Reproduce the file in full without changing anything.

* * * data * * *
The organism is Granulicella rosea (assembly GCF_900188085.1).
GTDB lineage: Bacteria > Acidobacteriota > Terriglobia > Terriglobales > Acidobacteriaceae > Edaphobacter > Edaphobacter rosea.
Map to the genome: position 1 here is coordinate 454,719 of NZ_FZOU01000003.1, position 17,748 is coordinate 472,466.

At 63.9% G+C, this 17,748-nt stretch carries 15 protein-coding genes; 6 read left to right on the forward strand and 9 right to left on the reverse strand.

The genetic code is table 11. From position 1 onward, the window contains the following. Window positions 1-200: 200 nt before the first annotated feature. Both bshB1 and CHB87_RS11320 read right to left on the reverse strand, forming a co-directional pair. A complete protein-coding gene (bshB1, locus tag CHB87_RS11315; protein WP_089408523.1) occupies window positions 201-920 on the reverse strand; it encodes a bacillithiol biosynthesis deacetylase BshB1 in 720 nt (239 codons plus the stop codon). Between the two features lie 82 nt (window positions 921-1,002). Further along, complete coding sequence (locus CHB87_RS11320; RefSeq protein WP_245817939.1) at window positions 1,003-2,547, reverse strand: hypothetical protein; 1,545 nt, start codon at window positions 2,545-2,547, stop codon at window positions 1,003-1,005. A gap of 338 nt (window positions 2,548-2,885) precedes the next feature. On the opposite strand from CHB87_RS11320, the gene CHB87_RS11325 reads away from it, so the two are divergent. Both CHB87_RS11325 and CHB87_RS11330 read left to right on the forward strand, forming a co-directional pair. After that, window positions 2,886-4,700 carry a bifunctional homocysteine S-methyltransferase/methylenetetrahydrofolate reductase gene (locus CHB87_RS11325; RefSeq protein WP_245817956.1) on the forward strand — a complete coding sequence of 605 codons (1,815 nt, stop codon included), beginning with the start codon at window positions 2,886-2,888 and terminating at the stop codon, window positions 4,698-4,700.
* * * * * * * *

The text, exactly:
The organism is Granulicella rosea (assembly GCF_900188085.1).
GTDB lineage: Bacteria > Acidobacteriota > Terriglobia > Terriglobales > Acidobacteriaceae > Edaphobacter > Edaphobacter rosea.
Map to the genome: position 1 here is coordinate 454,719 of NZ_FZOU01000003.1, position 17,748 is coordinate 472,466.

At 63.9% G+C, this 17,748-nt stretch carries 15 protein-coding genes; 6 read left to right on the forward strand and 9 right to left on the reverse strand.

The genetic code is table 11. From position 1 onward, the window contains the following. Window positions 1-200: 200 nt before the first annotated feature. Both bshB1 and CHB87_RS11320 read right to left on the reverse strand, forming a co-directional pair. A complete protein-coding gene (bshB1, locus tag CHB87_RS11315; protein WP_089408523.1) occupies window positions 201-920 on the reverse strand; it encodes a bacillithiol biosynthesis deacetylase BshB1 in 720 nt (239 codons plus the stop codon). Between the two features lie 82 nt (window positions 921-1,002). Further along, complete coding sequence (locus CHB87_RS11320; RefSeq protein WP_245817939.1) at window positions 1,003-2,547, reverse strand: hypothetical protein; 1,545 nt, start codon at window positions 2,545-2,547, stop codon at window positions 1,003-1,005. A gap of 338 nt (window positions 2,548-2,885) precedes the next feature. On the opposite strand from CHB87_RS11320, the gene CHB87_RS11325 reads away from it, so the two are divergent. Both CHB87_RS11325 and CHB87_RS11330 read left to right on the forward strand, forming a co-directional pair. After that, window positions 2,886-4,700 carry a bifunctional homocysteine S-methyltransferase/methylenetetrahydrofolate reductase gene (locus CHB87_RS11325; RefSeq protein WP_245817956.1) on the forward strand — a complete coding sequence of 605 codons (1,815 nt, stop codon included), beginning with the start codon at window positions 2,886-2,888 and terminating at the stop codon, window positions 4,698-4,700.